“Sometimes what we say is, it’s when you are inviting your best friends over and your family and you are entertaining them in your home - you are putting love into that experience,” he said. “That’s the kind of thing that translates to the hospitality business. If you put that love, that understanding into it - it goes back to passion and it will come across as that.”

The hotel was booked solid on a recent summer weekend, including a wedding party. Murphy said he spoke with a family vacationing here recently from California. The wife reported that they had a great time kayaking and riding bikes; they all said life is gorgeous here.

Yasodha Caulfield, visiting from Portland, said: “We love it here, it is just beautiful, just look at Lake Washington! We have a corner room and we all have our own space. Yesterday, we went out in the boat all day on Lake Washington. It was great fun for the kids.”

Murphy brings broad and deep experience to the Woodmark. He graduated from Florida International University in Hospitality Management in 1982, and  before that from the Culinary Institute of America.

He began his career as a sous chef in 1980 for a 200-seat classical French restaurant in Princeton, N.J., moving up the management ranks to general manager. In 1989, he was appointed director of food and beverage for the Nassau Inn in New Jersey, operating three restaurants. In 1992, he moved to Hilton Hotels in Denver where he later worked as director of operations.

Then, a change of pace. He moved here to work for Microsoft as an account manager in 2001. It was an opportunity that was as challenging as anything he had done before.

According to Murphy, “It’s all about managing people in hospitality with the focus on service, service and service.”

Murphy moved to Columbia Hospitality in 2004. For seven years, he managed operations within their portfolio, including the Salish Lodge, University of Puget Sound, Bell Harbor International Conference Center, Seattle World Trade Center and Cedarbrook Lodge.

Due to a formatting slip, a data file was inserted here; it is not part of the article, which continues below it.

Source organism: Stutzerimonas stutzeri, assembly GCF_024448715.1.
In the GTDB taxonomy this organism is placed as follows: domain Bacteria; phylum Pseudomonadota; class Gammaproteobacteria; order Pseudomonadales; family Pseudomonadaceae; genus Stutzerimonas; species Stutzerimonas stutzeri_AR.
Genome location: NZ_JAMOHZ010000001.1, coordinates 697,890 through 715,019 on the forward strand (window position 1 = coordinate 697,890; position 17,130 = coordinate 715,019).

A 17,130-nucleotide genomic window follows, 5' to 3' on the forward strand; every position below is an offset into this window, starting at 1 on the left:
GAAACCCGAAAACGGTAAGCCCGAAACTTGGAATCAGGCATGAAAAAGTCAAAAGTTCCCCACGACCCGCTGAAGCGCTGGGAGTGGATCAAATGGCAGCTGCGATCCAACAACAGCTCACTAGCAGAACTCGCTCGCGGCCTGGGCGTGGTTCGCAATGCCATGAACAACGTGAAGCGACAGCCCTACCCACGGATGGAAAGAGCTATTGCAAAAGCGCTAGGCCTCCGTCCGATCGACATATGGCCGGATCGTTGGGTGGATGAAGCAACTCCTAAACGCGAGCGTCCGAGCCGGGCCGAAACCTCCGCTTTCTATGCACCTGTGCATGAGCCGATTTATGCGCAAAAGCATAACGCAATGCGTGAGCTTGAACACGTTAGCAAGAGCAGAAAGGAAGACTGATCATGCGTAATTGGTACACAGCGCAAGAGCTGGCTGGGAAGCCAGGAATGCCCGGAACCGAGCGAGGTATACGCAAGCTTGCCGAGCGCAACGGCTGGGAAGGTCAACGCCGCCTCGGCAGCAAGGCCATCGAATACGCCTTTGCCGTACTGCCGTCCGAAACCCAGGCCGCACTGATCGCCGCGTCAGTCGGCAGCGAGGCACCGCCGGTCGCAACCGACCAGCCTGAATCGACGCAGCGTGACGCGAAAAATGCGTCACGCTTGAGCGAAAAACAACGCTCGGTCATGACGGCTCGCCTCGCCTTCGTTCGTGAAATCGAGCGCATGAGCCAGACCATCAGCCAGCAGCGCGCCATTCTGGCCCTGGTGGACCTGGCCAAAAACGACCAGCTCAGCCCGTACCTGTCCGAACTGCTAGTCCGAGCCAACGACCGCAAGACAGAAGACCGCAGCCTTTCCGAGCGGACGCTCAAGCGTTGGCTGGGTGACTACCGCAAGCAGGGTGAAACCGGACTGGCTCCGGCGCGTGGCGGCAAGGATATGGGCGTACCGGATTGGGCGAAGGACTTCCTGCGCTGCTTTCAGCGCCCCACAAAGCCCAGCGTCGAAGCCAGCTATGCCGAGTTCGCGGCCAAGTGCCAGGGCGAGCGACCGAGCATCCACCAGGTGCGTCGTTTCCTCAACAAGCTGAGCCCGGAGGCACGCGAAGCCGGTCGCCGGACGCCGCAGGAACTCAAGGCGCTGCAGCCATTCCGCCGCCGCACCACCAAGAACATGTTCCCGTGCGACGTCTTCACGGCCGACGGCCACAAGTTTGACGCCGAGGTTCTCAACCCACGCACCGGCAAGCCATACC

The combination of Murphy’s education, experience and his ability to build high-performance teams, has enabled him to consistently deliver year over year increases in revenue and Net Operating Income, he said. For each property he managed, he said, he attracted national recognition and awards.

With his many talents and success at adapting to challenging and dynamic environments, one can anticipate that Kirkland will benefit with this amazing performer at the helm.

Summarizing the Woodmark Hotel, Murphy notes: “It’s a culture of enthusiasm and excellence - we have to deliver on that service and that food and that experience.” Barbara Leland, vice president and general manager for Carillon Properties, describes Murphy as “an experienced hotel operator … who understands the dynamics of our clientele.”

Murphy lives in Sammamish with his wife, Marti, two children John and Meaghan, and their labrador, Casey.

Woody, the hotel’s resident canine, has just returned from a sleepover at Murphy’s.

“That was fun, that was cool,” says Murphy as he takes a few moments to hug and pet the dog. “He came home with me. I also enjoy taking him for walks twice a day. We are new to each other so it is important to me to bond with Woody.”

More information

For more information about the Woodmark Hotel, visit www.thewoodmark.com or call 425-822-3700.

Peggy Kunkel is a student in the University of Washington Department of Communication News Laboratory.